1982 Honda VF750S This was the first bike to feature the all new V4 750. It had cruiser styling and shaft drive. The engine ran anti-clockwise.
1983 VF750F The same engine, but running forwards not backwards and this time in a decent, sporting chassis with looks to match. Early models had top end problems. They were sorted by 1984 but the stigma stuck and the model was discontinued in 1985.
1983 Honda VF400F Amazing little bike: it featured TRAC, air assisted suspension front and rear, and inboard ventilated discs (an answer to a problem that probably didn’t exist). Frame tubes were round rather than square.
1984 Honda VF500F Pocket size version released in 1984. Tester Jim Lindsay wrecked the bottom end of one on a Honda launch in South Africa while attempting to keep up with rapid UK journalist Roland Brown. Doh!
1984 Honda VF1000 The biggest variant of the original V4 also had a short production life, lasting just four years, ending in 1987. At the TT in 1985 Geoff Johnson (sadly now deceased), against all odds, took victory in the 751-1500cc Production race. Riding a VF1000F2 Bol d’or he won by 3.8 seconds from Kawasaki GPZ900R mounted Bill Simpson.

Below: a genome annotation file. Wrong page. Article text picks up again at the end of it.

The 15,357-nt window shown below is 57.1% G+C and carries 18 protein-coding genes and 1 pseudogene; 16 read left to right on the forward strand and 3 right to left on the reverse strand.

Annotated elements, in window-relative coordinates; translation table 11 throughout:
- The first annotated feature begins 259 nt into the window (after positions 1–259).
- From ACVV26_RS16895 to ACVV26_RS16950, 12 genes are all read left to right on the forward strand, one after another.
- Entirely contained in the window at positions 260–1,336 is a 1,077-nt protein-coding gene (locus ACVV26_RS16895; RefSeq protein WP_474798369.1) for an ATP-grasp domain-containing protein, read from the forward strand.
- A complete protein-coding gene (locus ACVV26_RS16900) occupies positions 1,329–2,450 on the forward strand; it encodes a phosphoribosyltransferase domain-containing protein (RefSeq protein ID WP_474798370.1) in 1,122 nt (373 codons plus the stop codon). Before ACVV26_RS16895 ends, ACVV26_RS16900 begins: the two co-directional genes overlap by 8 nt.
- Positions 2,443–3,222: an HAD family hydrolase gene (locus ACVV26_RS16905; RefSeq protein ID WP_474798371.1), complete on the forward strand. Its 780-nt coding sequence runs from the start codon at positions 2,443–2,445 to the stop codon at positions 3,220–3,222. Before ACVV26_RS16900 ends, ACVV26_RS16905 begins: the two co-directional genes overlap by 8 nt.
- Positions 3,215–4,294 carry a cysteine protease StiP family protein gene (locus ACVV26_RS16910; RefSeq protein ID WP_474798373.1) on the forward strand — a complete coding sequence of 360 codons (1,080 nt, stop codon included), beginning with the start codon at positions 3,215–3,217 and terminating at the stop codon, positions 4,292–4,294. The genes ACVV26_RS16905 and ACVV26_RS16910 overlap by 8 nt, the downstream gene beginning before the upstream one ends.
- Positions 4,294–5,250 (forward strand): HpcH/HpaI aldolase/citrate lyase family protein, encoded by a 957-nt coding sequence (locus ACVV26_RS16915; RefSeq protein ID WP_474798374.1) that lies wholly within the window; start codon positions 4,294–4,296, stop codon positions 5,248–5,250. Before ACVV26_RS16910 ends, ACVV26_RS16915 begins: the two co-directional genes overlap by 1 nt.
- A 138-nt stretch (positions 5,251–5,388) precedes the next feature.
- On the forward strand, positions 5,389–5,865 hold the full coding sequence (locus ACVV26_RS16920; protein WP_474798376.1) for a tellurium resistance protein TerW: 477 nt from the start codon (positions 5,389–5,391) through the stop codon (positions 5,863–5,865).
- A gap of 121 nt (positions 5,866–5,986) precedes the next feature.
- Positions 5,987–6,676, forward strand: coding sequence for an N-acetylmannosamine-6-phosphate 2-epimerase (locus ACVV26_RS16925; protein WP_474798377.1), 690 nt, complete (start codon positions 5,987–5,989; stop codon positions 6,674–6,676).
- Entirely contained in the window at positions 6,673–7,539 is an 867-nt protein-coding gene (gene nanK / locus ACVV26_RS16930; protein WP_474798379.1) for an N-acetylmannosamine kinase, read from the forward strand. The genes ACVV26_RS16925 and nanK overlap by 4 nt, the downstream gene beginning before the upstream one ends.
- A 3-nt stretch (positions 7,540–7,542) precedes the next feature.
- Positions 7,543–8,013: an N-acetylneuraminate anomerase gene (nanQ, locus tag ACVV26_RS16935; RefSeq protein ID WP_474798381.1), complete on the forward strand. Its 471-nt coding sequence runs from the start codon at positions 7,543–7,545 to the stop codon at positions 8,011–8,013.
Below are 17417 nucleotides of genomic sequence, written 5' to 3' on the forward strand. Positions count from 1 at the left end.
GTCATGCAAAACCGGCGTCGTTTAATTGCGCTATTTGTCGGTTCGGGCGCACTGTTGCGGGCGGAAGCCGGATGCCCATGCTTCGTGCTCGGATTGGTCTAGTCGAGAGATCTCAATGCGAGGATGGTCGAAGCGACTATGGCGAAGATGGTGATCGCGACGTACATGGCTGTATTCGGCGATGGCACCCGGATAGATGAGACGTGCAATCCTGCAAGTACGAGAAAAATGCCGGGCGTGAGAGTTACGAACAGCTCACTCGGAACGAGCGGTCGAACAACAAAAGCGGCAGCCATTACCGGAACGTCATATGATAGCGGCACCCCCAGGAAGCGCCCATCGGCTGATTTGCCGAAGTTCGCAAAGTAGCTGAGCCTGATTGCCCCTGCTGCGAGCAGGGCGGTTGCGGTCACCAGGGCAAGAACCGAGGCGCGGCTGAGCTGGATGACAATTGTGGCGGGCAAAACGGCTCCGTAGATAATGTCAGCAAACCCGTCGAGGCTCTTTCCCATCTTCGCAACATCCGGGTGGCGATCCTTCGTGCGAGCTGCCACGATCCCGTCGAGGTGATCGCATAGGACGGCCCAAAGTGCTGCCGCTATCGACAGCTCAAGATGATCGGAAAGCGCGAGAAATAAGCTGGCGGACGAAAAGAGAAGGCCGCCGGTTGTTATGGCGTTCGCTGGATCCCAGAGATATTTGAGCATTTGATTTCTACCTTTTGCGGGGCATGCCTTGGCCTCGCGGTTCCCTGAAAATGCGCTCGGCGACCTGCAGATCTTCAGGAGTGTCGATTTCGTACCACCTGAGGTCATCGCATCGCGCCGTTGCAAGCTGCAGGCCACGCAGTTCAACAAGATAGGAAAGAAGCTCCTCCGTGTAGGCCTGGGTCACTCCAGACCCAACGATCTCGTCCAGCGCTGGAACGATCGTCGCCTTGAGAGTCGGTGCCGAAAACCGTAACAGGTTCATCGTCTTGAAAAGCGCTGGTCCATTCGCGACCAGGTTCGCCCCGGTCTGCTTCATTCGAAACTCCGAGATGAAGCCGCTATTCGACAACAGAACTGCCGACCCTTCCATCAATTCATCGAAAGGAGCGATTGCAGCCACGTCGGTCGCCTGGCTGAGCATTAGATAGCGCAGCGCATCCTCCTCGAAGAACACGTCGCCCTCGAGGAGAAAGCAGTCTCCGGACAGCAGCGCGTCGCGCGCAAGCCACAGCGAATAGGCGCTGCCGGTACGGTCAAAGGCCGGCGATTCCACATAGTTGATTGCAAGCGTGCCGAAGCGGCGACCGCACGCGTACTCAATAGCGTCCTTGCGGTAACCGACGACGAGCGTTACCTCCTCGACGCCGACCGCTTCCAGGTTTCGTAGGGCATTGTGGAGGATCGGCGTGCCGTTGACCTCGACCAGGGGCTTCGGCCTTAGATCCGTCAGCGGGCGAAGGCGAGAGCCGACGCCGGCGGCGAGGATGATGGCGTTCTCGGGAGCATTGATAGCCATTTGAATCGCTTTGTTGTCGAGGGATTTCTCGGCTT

1984 Honda VF1000R Currently the only early V4 Honda with collectable status. It was a beauty to behold. It featured gear-driven cams in a heavily revised engine and was aimed at production racing. However, it was way too heavy to be competitive and also cost an eye-watering £5489 new (which is £17,252 in today’s money). It did not catch on at the time but prices are heading up – definitely a future classic.